The Public Library Saved Me Over $1500 Last Year

Photo by Ryunosuke Kikuno on Unsplash

My first memories of the public library are those of a child sitting on the primary-colored mat flipping through the pages of a book about a talking goose. Even though the selection at our small, rural library was limited, I always left with multiple books.

As an adult, I’ve made a point of getting a library card soon after moving to a new place. Despite being friends with many people who love to read, most of the people that I know seem to rarely or never go to the library. However, the American Library Association reports that about 2/3 of Americans say they have been to the library in the past year.

I go to the library on a frequent basis. It’s entirely possible that I may underestimate how often other people are going because I expect their habits to look like mine. I read a lot.

During the past year, I read 110 books. 94 of those books were borrowed from the library. I love supporting local bookstores, but buying that many books on a teacher salary would not have been possible (there is some irony here).

I decided to calculate the cost of the books that I read from the library. I didn’t include the books that I borrowed but decided not to finish after reading part of them.

I did decide to count all of the home, garden, and cooking books that I borrowed. I don’t generally include those as “books read” when I keep track of my reading because I don’t read every single word of each of them, but since my husband and I bought a new house this year, flipping through home-related books was part of my nesting process. I definitely would have bought a ton of home and garden books if I hadn’t been able to borrow them from the library.

I based the prices in the calculation on the lowest price available on Amazon. Normally, I use a mix of sources for books that I don’t get from the library, including independent bookstores, thrift shops, and second-hand bookstores. In 2020 though, I would most likely have turned to Amazon more often if I had intended to buy so many books.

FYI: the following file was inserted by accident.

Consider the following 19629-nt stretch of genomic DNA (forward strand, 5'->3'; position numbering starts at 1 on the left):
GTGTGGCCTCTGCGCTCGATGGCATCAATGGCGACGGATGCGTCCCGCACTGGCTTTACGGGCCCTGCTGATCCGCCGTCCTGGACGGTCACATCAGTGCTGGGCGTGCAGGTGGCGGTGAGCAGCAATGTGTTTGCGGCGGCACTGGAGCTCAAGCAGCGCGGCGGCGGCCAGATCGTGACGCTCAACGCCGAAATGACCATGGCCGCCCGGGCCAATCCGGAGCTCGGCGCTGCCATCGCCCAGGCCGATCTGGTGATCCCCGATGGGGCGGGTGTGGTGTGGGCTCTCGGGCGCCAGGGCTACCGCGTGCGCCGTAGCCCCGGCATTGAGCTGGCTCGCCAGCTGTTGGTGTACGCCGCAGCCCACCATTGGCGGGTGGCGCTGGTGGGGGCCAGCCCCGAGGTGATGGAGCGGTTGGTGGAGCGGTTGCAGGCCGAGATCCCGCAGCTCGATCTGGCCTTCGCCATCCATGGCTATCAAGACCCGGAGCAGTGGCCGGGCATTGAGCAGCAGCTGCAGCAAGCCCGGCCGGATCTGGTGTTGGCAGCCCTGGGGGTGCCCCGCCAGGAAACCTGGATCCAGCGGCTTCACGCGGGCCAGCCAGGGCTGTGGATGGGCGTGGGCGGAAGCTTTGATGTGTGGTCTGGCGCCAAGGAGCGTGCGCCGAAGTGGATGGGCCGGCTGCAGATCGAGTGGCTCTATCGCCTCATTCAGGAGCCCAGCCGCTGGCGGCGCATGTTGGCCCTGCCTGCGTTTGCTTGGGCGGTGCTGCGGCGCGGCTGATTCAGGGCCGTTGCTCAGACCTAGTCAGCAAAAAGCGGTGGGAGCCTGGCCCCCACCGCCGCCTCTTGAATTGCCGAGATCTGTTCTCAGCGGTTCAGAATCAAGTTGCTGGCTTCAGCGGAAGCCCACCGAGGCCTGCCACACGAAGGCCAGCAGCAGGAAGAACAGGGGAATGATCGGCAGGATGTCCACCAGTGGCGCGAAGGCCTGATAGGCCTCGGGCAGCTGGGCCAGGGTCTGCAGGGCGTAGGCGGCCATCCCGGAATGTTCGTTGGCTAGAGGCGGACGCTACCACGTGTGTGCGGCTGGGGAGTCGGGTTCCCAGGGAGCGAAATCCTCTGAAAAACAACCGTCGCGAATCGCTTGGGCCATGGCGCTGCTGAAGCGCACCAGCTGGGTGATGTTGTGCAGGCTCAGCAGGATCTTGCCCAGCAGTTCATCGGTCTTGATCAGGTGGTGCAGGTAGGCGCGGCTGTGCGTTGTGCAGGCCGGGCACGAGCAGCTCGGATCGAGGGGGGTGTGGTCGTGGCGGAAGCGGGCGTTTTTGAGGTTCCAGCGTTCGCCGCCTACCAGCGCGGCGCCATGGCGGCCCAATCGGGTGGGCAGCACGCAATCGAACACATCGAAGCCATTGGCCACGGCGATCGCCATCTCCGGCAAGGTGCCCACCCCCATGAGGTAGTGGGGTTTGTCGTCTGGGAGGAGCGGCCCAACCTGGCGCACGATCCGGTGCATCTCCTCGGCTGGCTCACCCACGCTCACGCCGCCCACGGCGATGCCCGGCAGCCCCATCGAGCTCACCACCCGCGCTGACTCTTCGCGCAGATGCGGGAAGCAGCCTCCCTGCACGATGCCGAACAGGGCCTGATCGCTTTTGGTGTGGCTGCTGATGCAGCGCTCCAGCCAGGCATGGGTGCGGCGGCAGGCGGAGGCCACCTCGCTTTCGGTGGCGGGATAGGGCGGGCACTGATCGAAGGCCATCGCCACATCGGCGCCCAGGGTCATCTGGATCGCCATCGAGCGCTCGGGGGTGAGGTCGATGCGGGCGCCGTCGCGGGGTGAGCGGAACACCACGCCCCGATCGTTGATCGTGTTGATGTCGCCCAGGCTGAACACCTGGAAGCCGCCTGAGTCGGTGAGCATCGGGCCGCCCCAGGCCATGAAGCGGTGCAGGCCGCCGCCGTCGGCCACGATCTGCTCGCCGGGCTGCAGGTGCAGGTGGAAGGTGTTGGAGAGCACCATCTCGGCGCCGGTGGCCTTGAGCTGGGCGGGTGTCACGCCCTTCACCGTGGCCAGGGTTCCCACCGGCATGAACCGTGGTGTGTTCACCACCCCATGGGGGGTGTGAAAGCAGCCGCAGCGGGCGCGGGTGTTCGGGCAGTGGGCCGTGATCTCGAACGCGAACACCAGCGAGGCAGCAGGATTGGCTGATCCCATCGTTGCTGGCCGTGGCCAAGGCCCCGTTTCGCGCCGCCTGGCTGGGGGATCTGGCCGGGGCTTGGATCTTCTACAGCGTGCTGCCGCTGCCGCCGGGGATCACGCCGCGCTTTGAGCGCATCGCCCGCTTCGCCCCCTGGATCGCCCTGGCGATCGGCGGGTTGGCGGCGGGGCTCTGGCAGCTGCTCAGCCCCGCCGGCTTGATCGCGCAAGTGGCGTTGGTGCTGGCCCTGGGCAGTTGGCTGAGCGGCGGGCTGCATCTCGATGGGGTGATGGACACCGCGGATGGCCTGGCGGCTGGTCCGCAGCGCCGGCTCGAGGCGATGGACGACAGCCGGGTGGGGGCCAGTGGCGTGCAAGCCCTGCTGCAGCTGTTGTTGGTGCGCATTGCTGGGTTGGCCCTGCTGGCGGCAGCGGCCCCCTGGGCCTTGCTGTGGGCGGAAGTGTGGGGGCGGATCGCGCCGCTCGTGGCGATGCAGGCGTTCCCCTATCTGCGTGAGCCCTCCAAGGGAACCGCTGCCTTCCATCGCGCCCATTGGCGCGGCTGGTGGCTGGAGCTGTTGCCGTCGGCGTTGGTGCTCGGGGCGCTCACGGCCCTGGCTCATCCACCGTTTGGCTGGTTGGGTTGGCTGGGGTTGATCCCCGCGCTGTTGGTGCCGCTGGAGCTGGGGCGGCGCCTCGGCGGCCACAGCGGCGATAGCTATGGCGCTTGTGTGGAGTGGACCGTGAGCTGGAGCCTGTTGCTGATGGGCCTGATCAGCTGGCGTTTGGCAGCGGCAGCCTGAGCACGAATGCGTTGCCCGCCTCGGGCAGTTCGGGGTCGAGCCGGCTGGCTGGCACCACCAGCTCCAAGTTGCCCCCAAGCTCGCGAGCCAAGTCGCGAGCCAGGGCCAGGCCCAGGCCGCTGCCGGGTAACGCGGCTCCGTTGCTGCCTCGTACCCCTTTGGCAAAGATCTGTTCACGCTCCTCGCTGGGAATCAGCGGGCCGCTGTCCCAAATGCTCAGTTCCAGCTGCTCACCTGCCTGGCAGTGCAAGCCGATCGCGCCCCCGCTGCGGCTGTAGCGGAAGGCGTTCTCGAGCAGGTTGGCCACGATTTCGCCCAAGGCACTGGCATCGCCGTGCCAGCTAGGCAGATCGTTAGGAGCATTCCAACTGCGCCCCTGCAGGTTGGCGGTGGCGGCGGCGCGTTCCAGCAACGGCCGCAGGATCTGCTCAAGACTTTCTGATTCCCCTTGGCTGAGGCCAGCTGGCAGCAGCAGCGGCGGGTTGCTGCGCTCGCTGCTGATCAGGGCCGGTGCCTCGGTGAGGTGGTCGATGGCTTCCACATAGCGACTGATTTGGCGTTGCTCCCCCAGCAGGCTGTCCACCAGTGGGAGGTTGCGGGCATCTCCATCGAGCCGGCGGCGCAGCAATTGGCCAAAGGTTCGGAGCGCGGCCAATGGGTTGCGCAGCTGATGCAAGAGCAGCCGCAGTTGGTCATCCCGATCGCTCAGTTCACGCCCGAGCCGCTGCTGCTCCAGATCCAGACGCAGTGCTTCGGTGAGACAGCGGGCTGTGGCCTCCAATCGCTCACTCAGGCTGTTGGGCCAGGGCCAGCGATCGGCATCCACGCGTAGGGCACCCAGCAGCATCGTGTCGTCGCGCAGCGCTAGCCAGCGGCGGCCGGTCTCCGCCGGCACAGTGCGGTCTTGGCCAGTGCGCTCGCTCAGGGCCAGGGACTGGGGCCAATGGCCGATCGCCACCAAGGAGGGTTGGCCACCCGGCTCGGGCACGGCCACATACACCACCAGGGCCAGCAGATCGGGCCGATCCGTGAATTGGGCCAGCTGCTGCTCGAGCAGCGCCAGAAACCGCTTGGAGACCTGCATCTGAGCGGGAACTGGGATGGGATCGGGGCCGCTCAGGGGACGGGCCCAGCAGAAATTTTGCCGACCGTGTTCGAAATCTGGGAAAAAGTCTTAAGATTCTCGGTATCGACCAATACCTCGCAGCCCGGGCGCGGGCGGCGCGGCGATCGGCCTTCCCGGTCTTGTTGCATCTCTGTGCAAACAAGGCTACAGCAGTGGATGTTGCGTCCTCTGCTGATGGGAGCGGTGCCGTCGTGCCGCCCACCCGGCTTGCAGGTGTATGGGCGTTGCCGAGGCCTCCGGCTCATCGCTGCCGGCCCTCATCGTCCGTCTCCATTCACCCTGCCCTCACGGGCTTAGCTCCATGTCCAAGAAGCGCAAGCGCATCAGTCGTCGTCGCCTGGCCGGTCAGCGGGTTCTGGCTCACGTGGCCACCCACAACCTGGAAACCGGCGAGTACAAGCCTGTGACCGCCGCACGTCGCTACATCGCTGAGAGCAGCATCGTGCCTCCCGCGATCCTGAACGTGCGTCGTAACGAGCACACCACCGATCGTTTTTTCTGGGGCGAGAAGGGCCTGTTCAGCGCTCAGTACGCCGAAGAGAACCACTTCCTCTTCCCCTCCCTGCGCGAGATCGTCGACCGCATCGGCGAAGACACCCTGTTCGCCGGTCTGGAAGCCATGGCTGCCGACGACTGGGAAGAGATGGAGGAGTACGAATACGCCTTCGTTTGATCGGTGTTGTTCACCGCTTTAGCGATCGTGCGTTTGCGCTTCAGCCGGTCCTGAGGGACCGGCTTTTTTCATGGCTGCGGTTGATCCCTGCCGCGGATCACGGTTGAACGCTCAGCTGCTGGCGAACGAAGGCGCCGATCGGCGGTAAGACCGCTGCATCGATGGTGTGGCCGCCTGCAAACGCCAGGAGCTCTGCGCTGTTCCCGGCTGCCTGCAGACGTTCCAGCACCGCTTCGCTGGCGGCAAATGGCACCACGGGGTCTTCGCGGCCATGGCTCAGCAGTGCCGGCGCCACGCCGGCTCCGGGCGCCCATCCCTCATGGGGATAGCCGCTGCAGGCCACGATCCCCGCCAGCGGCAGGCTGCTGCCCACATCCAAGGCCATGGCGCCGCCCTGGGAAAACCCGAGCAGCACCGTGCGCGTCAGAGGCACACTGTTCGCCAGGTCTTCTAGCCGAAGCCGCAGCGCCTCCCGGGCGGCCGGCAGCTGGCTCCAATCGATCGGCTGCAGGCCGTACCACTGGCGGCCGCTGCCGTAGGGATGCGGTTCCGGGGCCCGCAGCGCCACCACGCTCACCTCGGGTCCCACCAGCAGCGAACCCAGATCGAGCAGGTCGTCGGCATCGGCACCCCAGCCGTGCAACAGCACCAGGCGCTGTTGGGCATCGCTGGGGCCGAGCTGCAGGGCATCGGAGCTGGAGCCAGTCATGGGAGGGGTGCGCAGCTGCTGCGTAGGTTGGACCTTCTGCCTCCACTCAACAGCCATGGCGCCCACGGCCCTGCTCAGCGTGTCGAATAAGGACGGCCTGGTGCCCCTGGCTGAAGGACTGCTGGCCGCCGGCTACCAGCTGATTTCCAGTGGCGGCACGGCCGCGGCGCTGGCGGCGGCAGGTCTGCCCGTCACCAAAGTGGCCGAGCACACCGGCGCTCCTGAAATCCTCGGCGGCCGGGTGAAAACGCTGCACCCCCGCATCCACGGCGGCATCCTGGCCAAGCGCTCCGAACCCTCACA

The total of the books I borrowed from the library based on these criteria was $1514.82. I knew that I saved money by going to the library, but I didn’t realize that I had read more than the equivalent of a month of our mortgage payment.

Besides the monetary savings, being able to borrow books from the library was a positive in other ways.

  • I was more adventurous in the books that I chose to try-out. If I didn’t like a book, the only thing that I wasted was the minutes I put into reading the first pages.
  • Thanks to my library’s blog, I found some gems like The Great Beanie Baby Bubble that I would never have thought to read. So fascinating.
  • I started a project reading a book from each country in the world. I’ve been wanting to do this for years, but the idea of buying that many books was too daunting.
  • My list of books to buy has actually grown. I want to support local bookstores as often as possible. Their prices are usually high, so I want to know that I’m getting a book I’m going to love. Borrowing books from the library has made it easier for me to decide which books I most want to own, and I feel confident spending money on those books.
  • I was able to read new releases sooner than I normally would. I am less likely to buy hardback books than paperback books due to price. I read 11 books this year that had not yet been released in paperback. It may sound silly, but, for me, it’s exciting to be able to read something within the first year that it’s released. There are a few authors whose books I pre-order as soon as the authors announce new books, but again that doesn’t happen often.

Until I moved to my current city, I didn’t use the library quite as much as I do now. I would estimate that as an adult, I probably borrowed between 10 and 30 books a year. The selection wasn’t as wide at smaller library systems, and at the time, I was teaching middle school English which meant that I was reading a lot of books that I had bought for my classroom library in order to be able to share those books with my students.

In the past, I have volunteered at my local library and bought books from their book sales in order to support the library. Although I can’t do those things right now due to COVID, I fully plan to do them again as soon as it is possible.

Besides books, libraries are a wealth of resources for our communities. We should be both using those resources and supporting libraries to allow them to continue providing those resources for everyone.

If you don’t already use your local library, why not visit their website and just see what’s going on there. Even if you only borrow a few books a year, it’s worth going to the library.

Lover of books, adventures, friends, dancing, muffins, France, camp fires, and Ole Miss. And, I teach.

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